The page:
Calls have grown louder to break down barriers around the silent epidemic of abuse and trauma. Some hospice providers have ramped up training and education around trauma-informed care delivery, but concerns are mounting about whether these efforts are sufficient to address the unmet and unvoiced needs among patients, Fisher indicated.

Addressing patients’ issues tied to experiences of domestic violence and abuse requires a multifaceted approach alongside an in-depth understanding of the physical and emotional toll, said Pamela Zaballa, CEO of the NO MORE Foundation.

“The alarming prevalence of these issues calls for increased awareness, better screening practices and stronger support networks,” Zaballa said in a statement. “It’s time to take collective action to ensure that every individual can live free from fear and harm.”

The alarming prevalence of these issues calls for increased awareness, better screening practices and stronger support networks. It’s time to take collective action to ensure that every individual can live free from fear and harm.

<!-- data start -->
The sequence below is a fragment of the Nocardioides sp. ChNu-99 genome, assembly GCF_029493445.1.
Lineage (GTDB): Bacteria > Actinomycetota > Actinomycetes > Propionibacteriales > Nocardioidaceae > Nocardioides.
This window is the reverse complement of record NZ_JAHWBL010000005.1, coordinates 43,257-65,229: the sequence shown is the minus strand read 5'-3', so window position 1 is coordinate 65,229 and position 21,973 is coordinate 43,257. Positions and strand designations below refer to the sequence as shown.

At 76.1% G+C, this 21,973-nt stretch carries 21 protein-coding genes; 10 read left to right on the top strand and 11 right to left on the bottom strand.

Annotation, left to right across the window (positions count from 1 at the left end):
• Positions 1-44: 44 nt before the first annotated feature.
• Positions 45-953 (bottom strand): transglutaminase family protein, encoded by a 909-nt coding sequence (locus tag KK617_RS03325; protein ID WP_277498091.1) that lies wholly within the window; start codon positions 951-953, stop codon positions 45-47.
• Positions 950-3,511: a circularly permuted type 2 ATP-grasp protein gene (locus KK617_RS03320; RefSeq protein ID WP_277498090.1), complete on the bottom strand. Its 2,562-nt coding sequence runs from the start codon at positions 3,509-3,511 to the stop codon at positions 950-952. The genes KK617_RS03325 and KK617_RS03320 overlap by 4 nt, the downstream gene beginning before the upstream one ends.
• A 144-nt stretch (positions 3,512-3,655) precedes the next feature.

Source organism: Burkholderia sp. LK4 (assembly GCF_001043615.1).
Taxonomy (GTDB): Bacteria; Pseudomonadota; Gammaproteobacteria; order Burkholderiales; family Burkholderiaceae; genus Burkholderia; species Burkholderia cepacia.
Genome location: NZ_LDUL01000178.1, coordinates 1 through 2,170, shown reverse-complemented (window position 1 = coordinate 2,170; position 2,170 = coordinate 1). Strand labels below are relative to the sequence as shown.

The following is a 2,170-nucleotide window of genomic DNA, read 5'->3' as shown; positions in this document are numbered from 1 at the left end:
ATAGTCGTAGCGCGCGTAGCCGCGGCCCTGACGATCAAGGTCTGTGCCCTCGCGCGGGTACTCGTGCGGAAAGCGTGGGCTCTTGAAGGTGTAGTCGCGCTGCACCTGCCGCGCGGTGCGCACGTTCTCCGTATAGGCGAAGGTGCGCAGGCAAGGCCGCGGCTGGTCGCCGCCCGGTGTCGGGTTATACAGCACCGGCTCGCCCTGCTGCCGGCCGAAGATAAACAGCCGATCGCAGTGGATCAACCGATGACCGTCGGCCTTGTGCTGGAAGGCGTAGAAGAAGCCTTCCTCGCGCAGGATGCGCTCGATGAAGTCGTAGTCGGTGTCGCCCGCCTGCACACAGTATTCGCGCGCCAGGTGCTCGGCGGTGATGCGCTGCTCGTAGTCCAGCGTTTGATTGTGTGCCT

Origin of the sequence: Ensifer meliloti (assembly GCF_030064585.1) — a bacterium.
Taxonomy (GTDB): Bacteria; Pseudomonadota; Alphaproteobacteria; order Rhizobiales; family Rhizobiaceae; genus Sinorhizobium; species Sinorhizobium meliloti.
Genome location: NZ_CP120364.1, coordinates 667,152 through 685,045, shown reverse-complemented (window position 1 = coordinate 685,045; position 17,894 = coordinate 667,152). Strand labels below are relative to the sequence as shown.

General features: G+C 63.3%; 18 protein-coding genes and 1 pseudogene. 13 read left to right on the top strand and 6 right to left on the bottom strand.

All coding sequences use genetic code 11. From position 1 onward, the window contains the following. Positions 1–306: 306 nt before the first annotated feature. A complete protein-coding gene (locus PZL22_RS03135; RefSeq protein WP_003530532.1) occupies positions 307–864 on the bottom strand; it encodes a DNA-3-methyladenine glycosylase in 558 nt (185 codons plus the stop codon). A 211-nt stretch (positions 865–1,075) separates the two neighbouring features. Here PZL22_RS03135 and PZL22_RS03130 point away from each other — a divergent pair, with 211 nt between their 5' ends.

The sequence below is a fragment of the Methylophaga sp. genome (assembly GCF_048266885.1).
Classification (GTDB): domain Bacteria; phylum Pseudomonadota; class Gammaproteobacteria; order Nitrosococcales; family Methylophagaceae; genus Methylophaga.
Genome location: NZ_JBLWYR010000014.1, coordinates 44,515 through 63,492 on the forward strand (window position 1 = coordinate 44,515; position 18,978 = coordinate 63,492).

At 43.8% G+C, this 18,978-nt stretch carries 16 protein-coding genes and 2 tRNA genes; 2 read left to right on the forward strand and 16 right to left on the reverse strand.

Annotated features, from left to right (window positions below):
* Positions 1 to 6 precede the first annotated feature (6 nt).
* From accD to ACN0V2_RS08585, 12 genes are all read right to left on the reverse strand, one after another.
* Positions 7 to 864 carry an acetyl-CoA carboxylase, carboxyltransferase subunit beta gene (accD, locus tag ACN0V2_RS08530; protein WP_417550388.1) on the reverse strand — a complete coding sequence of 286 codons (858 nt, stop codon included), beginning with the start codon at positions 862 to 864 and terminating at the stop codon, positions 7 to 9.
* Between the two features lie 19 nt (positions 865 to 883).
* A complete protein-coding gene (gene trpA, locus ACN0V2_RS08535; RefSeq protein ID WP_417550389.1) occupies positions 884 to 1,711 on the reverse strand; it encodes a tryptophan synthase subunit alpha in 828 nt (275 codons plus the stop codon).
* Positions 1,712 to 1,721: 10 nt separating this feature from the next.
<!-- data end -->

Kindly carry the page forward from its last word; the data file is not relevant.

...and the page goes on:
— Pamela Zaballa, CEO, NO MORE Foundation

Addressing the need

Some of the greatest unmet needs of traumatized or abused patients include unresolved distress, increased anxiety and depression, as well as greater risk of cognitive decline, according to Tasha Walsh, CEO of ConnectionsPlus Healthcare + Hospice. Established 40 years ago, the Virginia-based nonprofit provides community-based hospice, advanced integrative care and grief support services across predominantly rural regions.